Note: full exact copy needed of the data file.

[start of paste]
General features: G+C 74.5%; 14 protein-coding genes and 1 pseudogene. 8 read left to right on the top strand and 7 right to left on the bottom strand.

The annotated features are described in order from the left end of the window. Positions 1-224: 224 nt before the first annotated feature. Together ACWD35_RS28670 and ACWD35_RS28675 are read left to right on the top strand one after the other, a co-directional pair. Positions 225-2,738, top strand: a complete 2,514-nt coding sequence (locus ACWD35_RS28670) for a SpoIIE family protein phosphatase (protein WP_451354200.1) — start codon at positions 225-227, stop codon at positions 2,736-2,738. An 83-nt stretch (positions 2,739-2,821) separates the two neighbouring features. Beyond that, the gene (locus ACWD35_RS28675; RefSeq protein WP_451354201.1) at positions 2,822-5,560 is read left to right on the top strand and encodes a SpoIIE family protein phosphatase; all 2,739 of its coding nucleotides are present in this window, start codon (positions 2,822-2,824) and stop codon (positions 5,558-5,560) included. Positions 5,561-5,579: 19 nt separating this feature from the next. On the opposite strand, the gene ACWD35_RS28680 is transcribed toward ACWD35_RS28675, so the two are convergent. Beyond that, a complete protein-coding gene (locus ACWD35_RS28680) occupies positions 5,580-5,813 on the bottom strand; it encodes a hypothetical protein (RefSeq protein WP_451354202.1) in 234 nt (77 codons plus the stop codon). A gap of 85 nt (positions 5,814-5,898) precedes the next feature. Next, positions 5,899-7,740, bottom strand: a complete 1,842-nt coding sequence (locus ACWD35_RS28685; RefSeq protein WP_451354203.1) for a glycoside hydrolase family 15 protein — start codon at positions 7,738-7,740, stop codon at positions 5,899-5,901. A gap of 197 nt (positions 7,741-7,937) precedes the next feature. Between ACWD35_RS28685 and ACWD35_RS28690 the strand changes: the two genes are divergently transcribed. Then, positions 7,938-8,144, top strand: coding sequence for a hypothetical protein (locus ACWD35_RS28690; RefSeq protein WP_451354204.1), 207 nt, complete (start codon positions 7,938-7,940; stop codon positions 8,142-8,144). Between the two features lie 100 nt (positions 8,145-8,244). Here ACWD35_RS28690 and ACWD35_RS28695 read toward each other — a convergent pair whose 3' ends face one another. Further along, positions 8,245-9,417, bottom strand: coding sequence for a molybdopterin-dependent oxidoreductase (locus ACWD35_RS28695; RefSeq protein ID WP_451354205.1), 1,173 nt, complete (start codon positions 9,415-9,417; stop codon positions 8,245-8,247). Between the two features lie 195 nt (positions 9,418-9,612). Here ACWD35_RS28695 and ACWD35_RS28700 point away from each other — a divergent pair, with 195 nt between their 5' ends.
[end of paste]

General features: G+C 74.5%; 14 protein-coding genes and 1 pseudogene. 8 read left to right on the top strand and 7 right to left on the bottom strand.

The annotated features are described in order from the left end of the window. Positions 1-224: 224 nt before the first annotated feature. Together ACWD35_RS28670 and ACWD35_RS28675 are read left to right on the top strand one after the other, a co-directional pair. Positions 225-2,738, top strand: a complete 2,514-nt coding sequence (locus ACWD35_RS28670) for a SpoIIE family protein phosphatase (protein WP_451354200.1) — start codon at positions 225-227, stop codon at positions 2,736-2,738. An 83-nt stretch (positions 2,739-2,821) separates the two neighbouring features. Beyond that, the gene (locus ACWD35_RS28675; RefSeq protein WP_451354201.1) at positions 2,822-5,560 is read left to right on the top strand and encodes a SpoIIE family protein phosphatase; all 2,739 of its coding nucleotides are present in this window, start codon (positions 2,822-2,824) and stop codon (positions 5,558-5,560) included. Positions 5,561-5,579: 19 nt separating this feature from the next. On the opposite strand, the gene ACWD35_RS28680 is transcribed toward ACWD35_RS28675, so the two are convergent. Beyond that, a complete protein-coding gene (locus ACWD35_RS28680) occupies positions 5,580-5,813 on the bottom strand; it encodes a hypothetical protein (RefSeq protein WP_451354202.1) in 234 nt (77 codons plus the stop codon). A gap of 85 nt (positions 5,814-5,898) precedes the next feature. Next, positions 5,899-7,740, bottom strand: a complete 1,842-nt coding sequence (locus ACWD35_RS28685; RefSeq protein WP_451354203.1) for a glycoside hydrolase family 15 protein — start codon at positions 7,738-7,740, stop codon at positions 5,899-5,901. A gap of 197 nt (positions 7,741-7,937) precedes the next feature. Between ACWD35_RS28685 and ACWD35_RS28690 the strand changes: the two genes are divergently transcribed. Then, positions 7,938-8,144, top strand: coding sequence for a hypothetical protein (locus ACWD35_RS28690; RefSeq protein WP_451354204.1), 207 nt, complete (start codon positions 7,938-7,940; stop codon positions 8,142-8,144). Between the two features lie 100 nt (positions 8,145-8,244). Here ACWD35_RS28690 and ACWD35_RS28695 read toward each other — a convergent pair whose 3' ends face one another. Further along, positions 8,245-9,417, bottom strand: coding sequence for a molybdopterin-dependent oxidoreductase (locus ACWD35_RS28695; RefSeq protein ID WP_451354205.1), 1,173 nt, complete (start codon positions 9,415-9,417; stop codon positions 8,245-8,247). Between the two features lie 195 nt (positions 9,418-9,612). Here ACWD35_RS28695 and ACWD35_RS28700 point away from each other — a divergent pair, with 195 nt between their 5' ends.